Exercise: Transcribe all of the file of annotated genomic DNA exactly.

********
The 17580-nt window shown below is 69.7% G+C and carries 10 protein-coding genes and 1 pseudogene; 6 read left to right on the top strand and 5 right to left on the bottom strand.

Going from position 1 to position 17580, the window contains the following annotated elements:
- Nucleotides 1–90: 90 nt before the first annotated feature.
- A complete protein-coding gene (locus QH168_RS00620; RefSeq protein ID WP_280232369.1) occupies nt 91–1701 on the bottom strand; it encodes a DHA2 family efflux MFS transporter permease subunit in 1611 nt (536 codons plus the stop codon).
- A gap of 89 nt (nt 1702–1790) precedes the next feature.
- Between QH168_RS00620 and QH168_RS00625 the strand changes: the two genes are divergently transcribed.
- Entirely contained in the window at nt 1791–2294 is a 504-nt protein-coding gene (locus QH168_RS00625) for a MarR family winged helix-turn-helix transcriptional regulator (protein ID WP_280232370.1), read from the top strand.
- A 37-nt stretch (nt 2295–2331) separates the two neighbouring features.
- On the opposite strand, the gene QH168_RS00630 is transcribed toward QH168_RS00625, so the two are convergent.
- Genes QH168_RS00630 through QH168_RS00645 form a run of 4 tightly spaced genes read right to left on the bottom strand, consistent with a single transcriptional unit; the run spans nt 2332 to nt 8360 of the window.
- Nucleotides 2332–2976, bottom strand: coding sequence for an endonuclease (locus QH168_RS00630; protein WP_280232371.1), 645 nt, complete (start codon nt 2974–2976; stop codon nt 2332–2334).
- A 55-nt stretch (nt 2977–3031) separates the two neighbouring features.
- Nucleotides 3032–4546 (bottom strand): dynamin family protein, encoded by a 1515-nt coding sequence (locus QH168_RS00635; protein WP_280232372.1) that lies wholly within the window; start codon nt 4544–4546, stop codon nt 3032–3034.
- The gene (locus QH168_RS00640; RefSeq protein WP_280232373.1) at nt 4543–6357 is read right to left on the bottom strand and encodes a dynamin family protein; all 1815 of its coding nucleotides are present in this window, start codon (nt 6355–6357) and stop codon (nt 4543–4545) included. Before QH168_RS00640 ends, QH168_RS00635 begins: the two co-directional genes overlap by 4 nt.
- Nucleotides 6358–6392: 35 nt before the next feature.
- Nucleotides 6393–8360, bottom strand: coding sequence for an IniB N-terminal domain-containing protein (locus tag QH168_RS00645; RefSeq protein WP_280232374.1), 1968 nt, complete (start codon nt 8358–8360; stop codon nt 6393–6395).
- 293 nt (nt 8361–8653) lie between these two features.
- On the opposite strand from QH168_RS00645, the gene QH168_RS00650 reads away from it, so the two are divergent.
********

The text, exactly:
The 17580-nt window shown below is 69.7% G+C and carries 10 protein-coding genes and 1 pseudogene; 6 read left to right on the top strand and 5 right to left on the bottom strand.

Going from position 1 to position 17580, the window contains the following annotated elements:
- Nucleotides 1–90: 90 nt before the first annotated feature.
- A complete protein-coding gene (locus QH168_RS00620; RefSeq protein ID WP_280232369.1) occupies nt 91–1701 on the bottom strand; it encodes a DHA2 family efflux MFS transporter permease subunit in 1611 nt (536 codons plus the stop codon).
- A gap of 89 nt (nt 1702–1790) precedes the next feature.
- Between QH168_RS00620 and QH168_RS00625 the strand changes: the two genes are divergently transcribed.
- Entirely contained in the window at nt 1791–2294 is a 504-nt protein-coding gene (locus QH168_RS00625) for a MarR family winged helix-turn-helix transcriptional regulator (protein ID WP_280232370.1), read from the top strand.
- A 37-nt stretch (nt 2295–2331) separates the two neighbouring features.
- On the opposite strand, the gene QH168_RS00630 is transcribed toward QH168_RS00625, so the two are convergent.
- Genes QH168_RS00630 through QH168_RS00645 form a run of 4 tightly spaced genes read right to left on the bottom strand, consistent with a single transcriptional unit; the run spans nt 2332 to nt 8360 of the window.
- Nucleotides 2332–2976, bottom strand: coding sequence for an endonuclease (locus QH168_RS00630; protein WP_280232371.1), 645 nt, complete (start codon nt 2974–2976; stop codon nt 2332–2334).
- A 55-nt stretch (nt 2977–3031) separates the two neighbouring features.
- Nucleotides 3032–4546 (bottom strand): dynamin family protein, encoded by a 1515-nt coding sequence (locus QH168_RS00635; protein WP_280232372.1) that lies wholly within the window; start codon nt 4544–4546, stop codon nt 3032–3034.
- The gene (locus QH168_RS00640; RefSeq protein WP_280232373.1) at nt 4543–6357 is read right to left on the bottom strand and encodes a dynamin family protein; all 1815 of its coding nucleotides are present in this window, start codon (nt 6355–6357) and stop codon (nt 4543–4545) included. Before QH168_RS00640 ends, QH168_RS00635 begins: the two co-directional genes overlap by 4 nt.
- Nucleotides 6358–6392: 35 nt before the next feature.
- Nucleotides 6393–8360, bottom strand: coding sequence for an IniB N-terminal domain-containing protein (locus tag QH168_RS00645; RefSeq protein WP_280232374.1), 1968 nt, complete (start codon nt 8358–8360; stop codon nt 6393–6395).
- 293 nt (nt 8361–8653) lie between these two features.
- On the opposite strand from QH168_RS00645, the gene QH168_RS00650 reads away from it, so the two are divergent.